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Out of Time

The Deaths and Resurrections of Doctor Who

Alec Charles

Doctor Who is one of television’s most enduring and ubiquitously popular series. This study contends that the success of the show lies in its ability, over more than half a century, to develop its core concepts and perspectives: alienation, scientific rationalism and moral idealism. The most extraordinary aspect of this eccentric series rests in its capacity to regenerate its central character and, with him, the generic, dramatic and emotional parameters of the programme.
Out of Time explores the ways in which the series’ immortal alien addresses the nature of human mortality in his ambiguous relationships with time and death. It asks how the status of this protagonist – that lonely god, uncanny trickster, cyber-sceptic and techno-nerd – might call into question the beguiling fantasies of immortality, apotheosis and utopia which his nemeses tend to pursue. Finally, it investigates how this paragon of transgenerational television reflects the ways in which contemporary culture addresses the traumas of change, loss and death.
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Chapter 1 Genre Trouble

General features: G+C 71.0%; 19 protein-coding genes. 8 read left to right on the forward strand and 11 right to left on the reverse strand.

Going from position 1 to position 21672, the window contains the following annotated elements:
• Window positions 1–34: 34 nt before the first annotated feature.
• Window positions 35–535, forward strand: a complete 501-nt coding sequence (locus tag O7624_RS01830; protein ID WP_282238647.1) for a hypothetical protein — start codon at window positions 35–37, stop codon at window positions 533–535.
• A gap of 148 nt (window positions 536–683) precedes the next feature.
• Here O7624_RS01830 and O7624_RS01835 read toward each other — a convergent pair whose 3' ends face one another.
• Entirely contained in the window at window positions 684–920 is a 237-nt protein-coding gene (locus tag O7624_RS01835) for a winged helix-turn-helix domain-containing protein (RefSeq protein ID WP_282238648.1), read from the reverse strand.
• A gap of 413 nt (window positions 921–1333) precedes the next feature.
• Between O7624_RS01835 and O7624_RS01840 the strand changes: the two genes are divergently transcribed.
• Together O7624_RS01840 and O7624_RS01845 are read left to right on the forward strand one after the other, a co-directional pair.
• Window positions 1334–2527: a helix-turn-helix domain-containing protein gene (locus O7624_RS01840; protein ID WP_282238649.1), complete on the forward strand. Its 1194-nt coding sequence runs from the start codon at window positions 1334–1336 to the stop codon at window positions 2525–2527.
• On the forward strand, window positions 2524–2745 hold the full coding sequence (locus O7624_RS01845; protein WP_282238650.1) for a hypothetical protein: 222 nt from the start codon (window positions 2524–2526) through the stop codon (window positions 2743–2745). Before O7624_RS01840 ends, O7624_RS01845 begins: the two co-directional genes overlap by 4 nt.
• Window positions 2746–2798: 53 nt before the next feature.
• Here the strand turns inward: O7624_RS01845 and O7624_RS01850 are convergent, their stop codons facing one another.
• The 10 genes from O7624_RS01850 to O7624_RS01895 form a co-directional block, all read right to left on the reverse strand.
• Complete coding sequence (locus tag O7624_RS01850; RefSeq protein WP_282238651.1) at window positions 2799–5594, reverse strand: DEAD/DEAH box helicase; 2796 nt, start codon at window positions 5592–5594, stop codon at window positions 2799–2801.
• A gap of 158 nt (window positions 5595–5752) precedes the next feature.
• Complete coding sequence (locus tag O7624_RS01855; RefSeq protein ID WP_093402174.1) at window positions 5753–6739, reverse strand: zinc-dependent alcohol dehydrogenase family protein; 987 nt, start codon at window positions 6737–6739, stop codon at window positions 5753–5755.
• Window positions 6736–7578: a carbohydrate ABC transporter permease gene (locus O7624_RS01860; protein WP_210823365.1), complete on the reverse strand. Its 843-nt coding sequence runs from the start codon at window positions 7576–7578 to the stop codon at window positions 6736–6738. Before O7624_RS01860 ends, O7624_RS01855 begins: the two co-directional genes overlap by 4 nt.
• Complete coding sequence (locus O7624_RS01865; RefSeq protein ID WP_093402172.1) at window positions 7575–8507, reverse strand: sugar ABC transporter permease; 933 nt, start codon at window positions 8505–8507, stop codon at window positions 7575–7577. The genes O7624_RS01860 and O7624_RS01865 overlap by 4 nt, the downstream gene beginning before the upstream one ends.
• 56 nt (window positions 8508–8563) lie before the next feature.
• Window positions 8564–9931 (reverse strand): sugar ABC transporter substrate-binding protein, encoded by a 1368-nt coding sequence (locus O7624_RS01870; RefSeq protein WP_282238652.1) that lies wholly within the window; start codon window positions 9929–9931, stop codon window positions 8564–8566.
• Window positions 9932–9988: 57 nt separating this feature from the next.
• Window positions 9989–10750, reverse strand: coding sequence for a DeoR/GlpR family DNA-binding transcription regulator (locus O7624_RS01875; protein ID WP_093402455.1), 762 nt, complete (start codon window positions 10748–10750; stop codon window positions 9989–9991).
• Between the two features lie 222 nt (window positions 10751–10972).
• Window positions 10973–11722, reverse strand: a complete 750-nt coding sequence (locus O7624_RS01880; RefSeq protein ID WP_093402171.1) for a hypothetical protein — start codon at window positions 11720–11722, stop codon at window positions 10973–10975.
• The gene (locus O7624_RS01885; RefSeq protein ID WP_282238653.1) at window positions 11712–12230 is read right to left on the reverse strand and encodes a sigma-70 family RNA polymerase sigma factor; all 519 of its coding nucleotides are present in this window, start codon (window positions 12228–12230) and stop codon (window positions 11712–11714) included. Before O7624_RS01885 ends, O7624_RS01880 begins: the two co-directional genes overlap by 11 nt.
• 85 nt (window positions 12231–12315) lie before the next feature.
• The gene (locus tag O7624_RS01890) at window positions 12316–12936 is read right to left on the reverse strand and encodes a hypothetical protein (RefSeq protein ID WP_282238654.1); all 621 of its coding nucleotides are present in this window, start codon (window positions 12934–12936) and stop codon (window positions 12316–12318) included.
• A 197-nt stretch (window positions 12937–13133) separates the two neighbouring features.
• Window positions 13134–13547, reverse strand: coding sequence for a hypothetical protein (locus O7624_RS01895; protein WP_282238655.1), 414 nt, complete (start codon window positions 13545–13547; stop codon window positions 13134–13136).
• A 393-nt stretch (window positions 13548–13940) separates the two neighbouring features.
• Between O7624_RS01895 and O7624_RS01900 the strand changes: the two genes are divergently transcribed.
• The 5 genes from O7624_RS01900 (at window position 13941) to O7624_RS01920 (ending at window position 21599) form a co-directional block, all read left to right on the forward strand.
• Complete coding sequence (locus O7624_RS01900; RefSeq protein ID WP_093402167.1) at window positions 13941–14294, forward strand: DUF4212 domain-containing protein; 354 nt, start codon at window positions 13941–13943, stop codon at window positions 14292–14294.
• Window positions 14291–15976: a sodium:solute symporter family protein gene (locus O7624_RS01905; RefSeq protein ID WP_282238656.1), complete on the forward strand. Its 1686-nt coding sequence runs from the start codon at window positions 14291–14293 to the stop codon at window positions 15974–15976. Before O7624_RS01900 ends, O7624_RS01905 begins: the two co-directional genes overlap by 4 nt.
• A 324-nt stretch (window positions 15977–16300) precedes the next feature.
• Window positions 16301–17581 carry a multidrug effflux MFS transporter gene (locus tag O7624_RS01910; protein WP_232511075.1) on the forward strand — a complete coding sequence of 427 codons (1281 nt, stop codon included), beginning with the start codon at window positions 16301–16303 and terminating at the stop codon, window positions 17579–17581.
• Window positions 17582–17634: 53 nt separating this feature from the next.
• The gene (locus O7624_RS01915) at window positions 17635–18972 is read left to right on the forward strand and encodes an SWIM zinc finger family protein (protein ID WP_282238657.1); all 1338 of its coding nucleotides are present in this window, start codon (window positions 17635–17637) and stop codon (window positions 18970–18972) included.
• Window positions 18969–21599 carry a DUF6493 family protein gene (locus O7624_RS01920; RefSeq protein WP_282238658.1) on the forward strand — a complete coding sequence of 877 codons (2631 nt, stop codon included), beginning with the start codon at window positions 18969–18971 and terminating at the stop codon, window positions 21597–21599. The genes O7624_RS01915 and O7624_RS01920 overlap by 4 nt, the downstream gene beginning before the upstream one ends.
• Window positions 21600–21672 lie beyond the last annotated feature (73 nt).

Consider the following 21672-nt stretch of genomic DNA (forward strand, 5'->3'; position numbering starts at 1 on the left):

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The original run of that popular drama series Doctor Who was first broadcast on BBC Television between 1963 and 1989. The programme returned briefly in 1996 in the form of a north American television movie co-produced by the BBC Worldwide, Universal and Fox; and then returned rather more durably to television screens in 2005, when the BBC entrusted the well-regarded screenwriter Russell T Davies with the responsibility of reimagining the franchise.

There seems something almost miraculous, in industry terms, about the series’ ability to return from its multiple cancellations and threats of cancellation (in 1969, 1985, 1989 and 1996 to list the most significant). Its ability to return from the apparently and the actually dead – and indeed to achieve greater glories in its resurrections – is something achieved by relatively few screen franchises. It is a quality which confers a certain mythical status upon such franchises as Star Trek, Star Wars, James Bond and Doctor Who, one which has transfigured these cult texts (of varying degrees of fantasticality) into icons of popular culture. In the case of all four (although most obviously in the case of Doctor Who) their ability to resurrect and to regenerate themselves has been underpinned by their capacity to resurrect and regenerate their central characters.

As of writing, the role of the Doctor has (thanks to his miraculous capacity to regenerate) been played, on the television screen, by twelve main actors: William Hartnell (1963–1966, returning for...

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